Watching her bobcat frolic in the snow was only entertaining for so long. Tove pulled her coat in more snugly around herself and sighed. “Where’s Uncle Koli?” The area around Koli’s tent was more cluttered than usual, and the stack of firewood was slumped over. She frowned at it. Koli’s mate had kept an orderly place, but she’d taken herself and their son closer to her mother’s homestead.

Her cousin Alvor shook her head. “I don’t know. It’s not like him to be late.”

“Maybe not usually, but he’s been weird lately. He’s missed stuff with the family a few times the past couple of months.”  Tove kicked the snow. “Well, I’m not waiting for him forever. Tracking lessons are great and all, but the homestead chores aren’t going to wait, and Luuk will be tinkering and forget to do stuff if I don’t remind him.”

“Unless this is the training?” Alvor squinted. “Maybe we should track him to find where he is.”

Tove didn’t think that was really the lesson. If it was, there’d have been a note or something. But curiosity burned bright, and also: she was annoyed. Just because she was young didn’t mean she appreciated having her time wasted. Maybe he was one of the best hunters this side of the Shiverpeaks, but she couldn’t benefit from his wisdom if he didn’t show up, now could she?

“Sure, why not.” Tove whistled and Sindri bounded over, standing next to Alvor’s snow leopard. “Let’s go.”

—-

“Tove, I don’t think this was what he had in mind,” Alvor said, as they dodged their second Svanir patrol.

“No shit?” Tove hiss-whispered, struggling to pick the trail back up. “Wolf’s teeth, why do we both have cats? One of us should have a wolf, or a bear. Something that would track better,” she muttered.

Sindri just glanced over his shoulder in apparent disdain. Tracking was her job, he seemed to say. His job was being a ferocious murder fluff.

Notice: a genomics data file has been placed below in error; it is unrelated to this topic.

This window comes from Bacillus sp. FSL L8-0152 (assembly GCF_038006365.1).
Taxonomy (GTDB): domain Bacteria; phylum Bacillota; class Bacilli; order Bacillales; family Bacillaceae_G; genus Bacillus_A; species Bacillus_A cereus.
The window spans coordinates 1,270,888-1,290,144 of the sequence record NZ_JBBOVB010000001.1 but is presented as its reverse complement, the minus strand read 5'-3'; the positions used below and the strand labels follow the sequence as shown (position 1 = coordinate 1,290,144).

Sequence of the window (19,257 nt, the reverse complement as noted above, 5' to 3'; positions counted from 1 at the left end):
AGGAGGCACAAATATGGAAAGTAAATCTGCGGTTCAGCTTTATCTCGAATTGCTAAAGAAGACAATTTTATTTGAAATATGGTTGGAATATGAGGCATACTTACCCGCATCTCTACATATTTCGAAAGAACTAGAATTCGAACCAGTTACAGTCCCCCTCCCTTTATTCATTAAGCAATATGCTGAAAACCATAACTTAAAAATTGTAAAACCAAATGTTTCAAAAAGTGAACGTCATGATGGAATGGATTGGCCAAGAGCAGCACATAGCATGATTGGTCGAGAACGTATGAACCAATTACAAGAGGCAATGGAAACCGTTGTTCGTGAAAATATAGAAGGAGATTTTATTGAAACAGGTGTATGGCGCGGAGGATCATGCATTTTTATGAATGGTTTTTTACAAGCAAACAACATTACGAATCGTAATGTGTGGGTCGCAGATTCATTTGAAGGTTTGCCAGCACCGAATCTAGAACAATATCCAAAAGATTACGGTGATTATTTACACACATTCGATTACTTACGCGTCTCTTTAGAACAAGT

“Don’t act like you can’t use your nose,” she said with a sniff, her eyes still on the snow.

Uncle Koli was good, and most wouldn’t have been able to track him at all. But Tove had been tagging along at his heels since she was a tot, forever enchanted by his bear, Stagger. And so she knew that Stagger loved to nose bushes as he walked by, hoping for forgotten berries. Tove followed these patches of snowless leaves across the forest.

—-

Alvor sat back on her haunches, absently chewing the end of a stick. “We can’t be sure it was Uncle Koli, Tove. He was bundled up in furs, and there were a whole bunch of Svanir in that camp.”

“I know his stride,” Tove said grimly, stuffing her hands deep in her pockets.

“So do I,” Alvor groused. Her shoulders were hunched. She had seen it, too. She just didn’t want to admit it.

“So what are we going to do about it? If it is him.”

“I don’t know. We could tell Aunt Geira?”

“And Grandmother,” Tove said with a firm nod. “She always knows what to do.” Grandmother ruled the clan with a small yet iron first.

—–

Along with the iron came wisdom. Grandmother Nauma wasn’t called Sageye for nothing. Tove wedged herself into the chair next to Nauma’s slim frame. “What do you mean, there isn’t much we can do?”

Her grandmother stroked Tove’s hair and sighed. “The only mind you can change is your own, pup. We can try to talk to him, but if he isn’t willing to be swayed, there’s nothing we can do.”

“That’s stupid.”

Nauma smiled. “The truth often is. That’s why we don’t like to tell it.”

Tove made a disgruntled noise in the back of her throat. Well, she’d just have to convince him, then. 

Author Ambrosine
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